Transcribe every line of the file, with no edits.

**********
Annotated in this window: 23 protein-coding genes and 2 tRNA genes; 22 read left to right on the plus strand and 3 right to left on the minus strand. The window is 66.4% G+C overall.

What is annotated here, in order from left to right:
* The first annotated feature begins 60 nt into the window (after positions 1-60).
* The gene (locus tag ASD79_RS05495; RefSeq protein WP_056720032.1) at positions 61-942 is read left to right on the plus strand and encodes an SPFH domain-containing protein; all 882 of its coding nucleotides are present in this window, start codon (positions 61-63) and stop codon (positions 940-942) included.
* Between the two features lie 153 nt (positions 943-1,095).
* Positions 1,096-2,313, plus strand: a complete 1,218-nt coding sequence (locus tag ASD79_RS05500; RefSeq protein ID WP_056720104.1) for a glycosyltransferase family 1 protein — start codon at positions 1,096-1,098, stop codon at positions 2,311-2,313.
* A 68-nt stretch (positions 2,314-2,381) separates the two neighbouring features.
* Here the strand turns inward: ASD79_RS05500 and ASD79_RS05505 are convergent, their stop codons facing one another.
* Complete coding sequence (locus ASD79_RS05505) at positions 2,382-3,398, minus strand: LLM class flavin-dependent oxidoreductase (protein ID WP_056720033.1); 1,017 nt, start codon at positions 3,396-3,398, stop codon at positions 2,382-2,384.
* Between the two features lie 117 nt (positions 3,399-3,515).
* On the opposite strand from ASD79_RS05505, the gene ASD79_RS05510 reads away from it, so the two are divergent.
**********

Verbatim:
Annotated in this window: 23 protein-coding genes and 2 tRNA genes; 22 read left to right on the plus strand and 3 right to left on the minus strand. The window is 66.4% G+C overall.

What is annotated here, in order from left to right:
* The first annotated feature begins 60 nt into the window (after positions 1-60).
* The gene (locus tag ASD79_RS05495; RefSeq protein WP_056720032.1) at positions 61-942 is read left to right on the plus strand and encodes an SPFH domain-containing protein; all 882 of its coding nucleotides are present in this window, start codon (positions 61-63) and stop codon (positions 940-942) included.
* Between the two features lie 153 nt (positions 943-1,095).
* Positions 1,096-2,313, plus strand: a complete 1,218-nt coding sequence (locus tag ASD79_RS05500; RefSeq protein ID WP_056720104.1) for a glycosyltransferase family 1 protein — start codon at positions 1,096-1,098, stop codon at positions 2,311-2,313.
* A 68-nt stretch (positions 2,314-2,381) separates the two neighbouring features.
* Here the strand turns inward: ASD79_RS05500 and ASD79_RS05505 are convergent, their stop codons facing one another.
* Complete coding sequence (locus ASD79_RS05505) at positions 2,382-3,398, minus strand: LLM class flavin-dependent oxidoreductase (protein ID WP_056720033.1); 1,017 nt, start codon at positions 3,396-3,398, stop codon at positions 2,382-2,384.
* Between the two features lie 117 nt (positions 3,399-3,515).
* On the opposite strand from ASD79_RS05505, the gene ASD79_RS05510 reads away from it, so the two are divergent.